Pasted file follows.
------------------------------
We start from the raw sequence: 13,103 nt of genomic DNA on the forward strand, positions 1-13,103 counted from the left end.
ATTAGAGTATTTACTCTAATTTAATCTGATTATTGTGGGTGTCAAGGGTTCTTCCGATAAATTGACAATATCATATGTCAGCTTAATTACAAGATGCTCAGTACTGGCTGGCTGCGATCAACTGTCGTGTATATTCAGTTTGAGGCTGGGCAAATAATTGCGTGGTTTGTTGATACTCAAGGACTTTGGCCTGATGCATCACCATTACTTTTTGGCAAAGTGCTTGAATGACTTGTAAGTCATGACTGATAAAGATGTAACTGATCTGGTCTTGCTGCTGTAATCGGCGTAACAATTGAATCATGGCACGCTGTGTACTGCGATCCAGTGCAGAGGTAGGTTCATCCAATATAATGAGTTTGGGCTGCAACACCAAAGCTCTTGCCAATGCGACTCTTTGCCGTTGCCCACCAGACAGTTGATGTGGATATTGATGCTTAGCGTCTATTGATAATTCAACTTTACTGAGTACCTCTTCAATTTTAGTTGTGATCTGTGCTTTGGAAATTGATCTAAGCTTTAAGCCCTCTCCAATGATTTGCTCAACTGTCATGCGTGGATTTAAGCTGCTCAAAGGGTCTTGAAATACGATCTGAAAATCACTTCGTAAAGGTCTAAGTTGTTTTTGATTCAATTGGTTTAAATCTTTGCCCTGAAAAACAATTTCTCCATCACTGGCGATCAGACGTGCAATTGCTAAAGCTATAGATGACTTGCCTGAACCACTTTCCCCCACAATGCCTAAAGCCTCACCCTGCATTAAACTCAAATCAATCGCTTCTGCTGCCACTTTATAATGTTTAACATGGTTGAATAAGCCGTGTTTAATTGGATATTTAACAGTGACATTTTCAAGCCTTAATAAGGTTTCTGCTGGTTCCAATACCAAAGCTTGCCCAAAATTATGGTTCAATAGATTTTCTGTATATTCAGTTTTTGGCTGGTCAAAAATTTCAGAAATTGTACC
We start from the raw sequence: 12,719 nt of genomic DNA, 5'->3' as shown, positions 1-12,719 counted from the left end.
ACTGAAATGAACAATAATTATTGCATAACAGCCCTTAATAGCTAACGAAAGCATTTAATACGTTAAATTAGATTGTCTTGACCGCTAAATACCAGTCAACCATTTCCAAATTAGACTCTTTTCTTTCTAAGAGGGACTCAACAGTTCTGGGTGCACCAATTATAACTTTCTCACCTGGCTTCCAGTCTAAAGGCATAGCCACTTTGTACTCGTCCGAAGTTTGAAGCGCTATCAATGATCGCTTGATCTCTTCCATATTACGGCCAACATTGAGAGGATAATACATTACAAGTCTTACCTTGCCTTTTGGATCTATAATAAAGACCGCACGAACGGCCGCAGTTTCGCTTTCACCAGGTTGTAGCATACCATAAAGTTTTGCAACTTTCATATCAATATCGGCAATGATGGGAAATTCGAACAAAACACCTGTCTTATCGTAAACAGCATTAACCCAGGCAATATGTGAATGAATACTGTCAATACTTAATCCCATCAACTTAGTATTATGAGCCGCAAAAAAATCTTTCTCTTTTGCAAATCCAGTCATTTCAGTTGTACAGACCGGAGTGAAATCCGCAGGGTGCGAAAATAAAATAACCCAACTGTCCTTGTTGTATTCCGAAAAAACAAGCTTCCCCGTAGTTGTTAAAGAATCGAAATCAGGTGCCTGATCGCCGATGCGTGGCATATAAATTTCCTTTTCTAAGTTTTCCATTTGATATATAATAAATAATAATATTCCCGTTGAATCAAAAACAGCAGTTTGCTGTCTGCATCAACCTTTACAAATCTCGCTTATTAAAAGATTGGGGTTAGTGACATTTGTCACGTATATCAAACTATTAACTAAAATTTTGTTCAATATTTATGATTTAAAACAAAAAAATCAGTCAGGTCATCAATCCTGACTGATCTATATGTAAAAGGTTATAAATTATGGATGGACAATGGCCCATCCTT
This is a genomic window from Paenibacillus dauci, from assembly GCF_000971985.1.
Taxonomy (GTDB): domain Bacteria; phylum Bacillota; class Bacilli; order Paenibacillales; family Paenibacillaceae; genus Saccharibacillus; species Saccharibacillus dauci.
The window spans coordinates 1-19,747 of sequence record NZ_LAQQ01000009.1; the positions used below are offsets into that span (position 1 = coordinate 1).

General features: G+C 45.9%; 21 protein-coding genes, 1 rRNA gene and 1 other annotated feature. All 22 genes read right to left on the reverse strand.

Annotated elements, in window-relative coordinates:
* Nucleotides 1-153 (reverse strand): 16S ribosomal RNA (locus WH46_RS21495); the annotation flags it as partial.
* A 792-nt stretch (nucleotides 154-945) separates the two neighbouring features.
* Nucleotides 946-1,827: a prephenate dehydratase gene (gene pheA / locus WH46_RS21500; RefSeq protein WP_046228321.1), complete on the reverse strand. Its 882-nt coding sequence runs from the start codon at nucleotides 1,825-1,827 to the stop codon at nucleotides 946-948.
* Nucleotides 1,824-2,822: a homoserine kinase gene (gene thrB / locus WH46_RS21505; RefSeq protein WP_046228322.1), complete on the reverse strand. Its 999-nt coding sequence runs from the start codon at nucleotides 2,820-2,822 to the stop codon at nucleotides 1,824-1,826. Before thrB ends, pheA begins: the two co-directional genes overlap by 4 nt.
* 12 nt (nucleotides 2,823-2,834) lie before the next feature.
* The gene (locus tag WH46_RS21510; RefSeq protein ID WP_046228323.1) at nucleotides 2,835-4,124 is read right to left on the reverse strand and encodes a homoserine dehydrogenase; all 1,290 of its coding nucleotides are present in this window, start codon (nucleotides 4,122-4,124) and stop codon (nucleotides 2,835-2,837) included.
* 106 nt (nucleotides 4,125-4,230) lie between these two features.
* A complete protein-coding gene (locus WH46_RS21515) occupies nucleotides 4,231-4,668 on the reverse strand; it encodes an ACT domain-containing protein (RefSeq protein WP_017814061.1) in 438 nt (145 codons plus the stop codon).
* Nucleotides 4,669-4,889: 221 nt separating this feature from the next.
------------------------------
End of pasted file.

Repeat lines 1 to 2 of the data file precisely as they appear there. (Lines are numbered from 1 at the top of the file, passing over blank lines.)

We start from the raw sequence: 13,103 nt of genomic DNA on the forward strand, positions 1-13,103 counted from the left end.
ATTAGAGTATTTACTCTAATTTAATCTGATTATTGTGGGTGTCAAGGGTTCTTCCGATAAATTGACAATATCATATGTCAGCTTAATTACAAGATGCTCAGTACTGGCTGGCTGCGATCAACTGTCGTGTATATTCAGTTTGAGGCTGGGCAAATAATTGCGTGGTTTGTTGATACTCAAGGACTTTGGCCTGATGCATCACCATTACTTTTTGGCAAAGTGCTTGAATGACTTGTAAGTCATGACTGATAAAGATGTAACTGATCTGGTCTTGCTGCTGTAATCGGCGTAACAATTGAATCATGGCACGCTGTGTACTGCGATCCAGTGCAGAGGTAGGTTCATCCAATATAATGAGTTTGGGCTGCAACACCAAAGCTCTTGCCAATGCGACTCTTTGCCGTTGCCCACCAGACAGTTGATGTGGATATTGATGCTTAGCGTCTATTGATAATTCAACTTTACTGAGTACCTCTTCAATTTTAGTTGTGATCTGTGCTTTGGAAATTGATCTAAGCTTTAAGCCCTCTCCAATGATTTGCTCAACTGTCATGCGTGGATTTAAGCTGCTCAAAGGGTCTTGAAATACGATCTGAAAATCACTTCGTAAAGGTCTAAGTTGTTTTTGATTCAATTGGTTTAAATCTTTGCCCTGAAAAACAATTTCTCCATCACTGGCGATCAGACGTGCAATTGCTAAAGCTATAGATGACTTGCCTGAACCACTTTCCCCCACAATGCCTAAAGCCTCACCCTGCATTAAACTCAAATCAATCGCTTCTGCTGCCACTTTATAATGTTTAACATGGTTGAATAAGCCGTGTTTAATTGGATATTTAACAGTGACATTTTCAAGCCTTAATAAGGTTTCTGCTGGTTCCAATACCAAAGCTTGCCCAAAATTATGGTTCAATAGATTTTCTGTATATTCAGTTTTTGGCTGGTCAAAAATTTCAGAAATTGTACC